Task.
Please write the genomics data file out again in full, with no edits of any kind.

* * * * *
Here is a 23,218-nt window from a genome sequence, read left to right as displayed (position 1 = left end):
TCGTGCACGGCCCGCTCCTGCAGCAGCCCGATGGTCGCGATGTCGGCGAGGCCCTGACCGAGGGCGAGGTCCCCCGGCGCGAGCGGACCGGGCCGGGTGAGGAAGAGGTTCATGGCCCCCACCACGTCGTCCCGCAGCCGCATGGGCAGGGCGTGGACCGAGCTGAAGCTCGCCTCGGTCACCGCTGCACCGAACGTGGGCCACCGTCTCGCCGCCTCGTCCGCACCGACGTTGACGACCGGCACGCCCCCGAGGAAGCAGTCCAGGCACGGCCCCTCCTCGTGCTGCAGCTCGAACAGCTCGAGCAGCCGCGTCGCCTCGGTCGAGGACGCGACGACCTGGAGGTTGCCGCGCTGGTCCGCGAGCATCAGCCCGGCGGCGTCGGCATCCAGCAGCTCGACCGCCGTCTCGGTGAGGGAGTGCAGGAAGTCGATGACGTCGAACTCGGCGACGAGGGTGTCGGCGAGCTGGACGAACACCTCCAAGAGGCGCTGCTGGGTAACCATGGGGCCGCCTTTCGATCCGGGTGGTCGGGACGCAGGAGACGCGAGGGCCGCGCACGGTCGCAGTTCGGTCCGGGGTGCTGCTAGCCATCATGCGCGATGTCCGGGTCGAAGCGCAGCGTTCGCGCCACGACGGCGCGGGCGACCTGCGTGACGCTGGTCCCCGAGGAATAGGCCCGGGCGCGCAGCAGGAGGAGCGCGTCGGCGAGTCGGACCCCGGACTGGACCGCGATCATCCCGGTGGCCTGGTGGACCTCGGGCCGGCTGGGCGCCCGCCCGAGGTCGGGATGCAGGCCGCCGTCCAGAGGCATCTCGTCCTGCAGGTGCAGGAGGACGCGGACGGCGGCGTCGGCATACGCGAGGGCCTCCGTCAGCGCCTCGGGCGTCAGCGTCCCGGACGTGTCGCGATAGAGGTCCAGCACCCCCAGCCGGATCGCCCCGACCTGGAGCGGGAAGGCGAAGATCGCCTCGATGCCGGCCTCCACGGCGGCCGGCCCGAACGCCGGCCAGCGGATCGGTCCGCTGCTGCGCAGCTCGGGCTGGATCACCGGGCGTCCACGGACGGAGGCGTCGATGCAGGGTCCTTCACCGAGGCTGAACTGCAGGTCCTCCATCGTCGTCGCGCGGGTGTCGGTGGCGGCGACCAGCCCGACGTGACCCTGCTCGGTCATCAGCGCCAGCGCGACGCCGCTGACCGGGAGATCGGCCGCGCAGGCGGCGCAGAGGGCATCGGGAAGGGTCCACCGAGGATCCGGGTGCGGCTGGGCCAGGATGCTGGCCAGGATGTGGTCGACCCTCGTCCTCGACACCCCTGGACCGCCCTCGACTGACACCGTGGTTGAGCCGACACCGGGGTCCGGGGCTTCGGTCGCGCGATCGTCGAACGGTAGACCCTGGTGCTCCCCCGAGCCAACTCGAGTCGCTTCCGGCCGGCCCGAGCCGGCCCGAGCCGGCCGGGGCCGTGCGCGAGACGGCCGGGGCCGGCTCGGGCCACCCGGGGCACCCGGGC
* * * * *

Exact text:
Here is a 23,218-nt window from a genome sequence, read left to right as displayed (position 1 = left end):
TCGTGCACGGCCCGCTCCTGCAGCAGCCCGATGGTCGCGATGTCGGCGAGGCCCTGACCGAGGGCGAGGTCCCCCGGCGCGAGCGGACCGGGCCGGGTGAGGAAGAGGTTCATGGCCCCCACCACGTCGTCCCGCAGCCGCATGGGCAGGGCGTGGACCGAGCTGAAGCTCGCCTCGGTCACCGCTGCACCGAACGTGGGCCACCGTCTCGCCGCCTCGTCCGCACCGACGTTGACGACCGGCACGCCCCCGAGGAAGCAGTCCAGGCACGGCCCCTCCTCGTGCTGCAGCTCGAACAGCTCGAGCAGCCGCGTCGCCTCGGTCGAGGACGCGACGACCTGGAGGTTGCCGCGCTGGTCCGCGAGCATCAGCCCGGCGGCGTCGGCATCCAGCAGCTCGACCGCCGTCTCGGTGAGGGAGTGCAGGAAGTCGATGACGTCGAACTCGGCGACGAGGGTGTCGGCGAGCTGGACGAACACCTCCAAGAGGCGCTGCTGGGTAACCATGGGGCCGCCTTTCGATCCGGGTGGTCGGGACGCAGGAGACGCGAGGGCCGCGCACGGTCGCAGTTCGGTCCGGGGTGCTGCTAGCCATCATGCGCGATGTCCGGGTCGAAGCGCAGCGTTCGCGCCACGACGGCGCGGGCGACCTGCGTGACGCTGGTCCCCGAGGAATAGGCCCGGGCGCGCAGCAGGAGGAGCGCGTCGGCGAGTCGGACCCCGGACTGGACCGCGATCATCCCGGTGGCCTGGTGGACCTCGGGCCGGCTGGGCGCCCGCCCGAGGTCGGGATGCAGGCCGCCGTCCAGAGGCATCTCGTCCTGCAGGTGCAGGAGGACGCGGACGGCGGCGTCGGCATACGCGAGGGCCTCCGTCAGCGCCTCGGGCGTCAGCGTCCCGGACGTGTCGCGATAGAGGTCCAGCACCCCCAGCCGGATCGCCCCGACCTGGAGCGGGAAGGCGAAGATCGCCTCGATGCCGGCCTCCACGGCGGCCGGCCCGAACGCCGGCCAGCGGATCGGTCCGCTGCTGCGCAGCTCGGGCTGGATCACCGGGCGTCCACGGACGGAGGCGTCGATGCAGGGTCCTTCACCGAGGCTGAACTGCAGGTCCTCCATCGTCGTCGCGCGGGTGTCGGTGGCGGCGACCAGCCCGACGTGACCCTGCTCGGTCATCAGCGCCAGCGCGACGCCGCTGACCGGGAGATCGGCCGCGCAGGCGGCGCAGAGGGCATCGGGAAGGGTCCACCGAGGATCCGGGTGCGGCTGGGCCAGGATGCTGGCCAGGATGTGGTCGACCCTCGTCCTCGACACCCCTGGACCGCCCTCGACTGACACCGTGGTTGAGCCGACACCGGGGTCCGGGGCTTCGGTCGCGCGATCGTCGAACGGTAGACCCTGGTGCTCCCCCGAGCCAACTCGAGTCGCTTCCGGCCGGCCCGAGCCGGCCCGAGCCGGCCGGGGCCGTGCGCGAGACGGCCGGGGCCGGCTCGGGCCACCCGGGGCACCCGGGC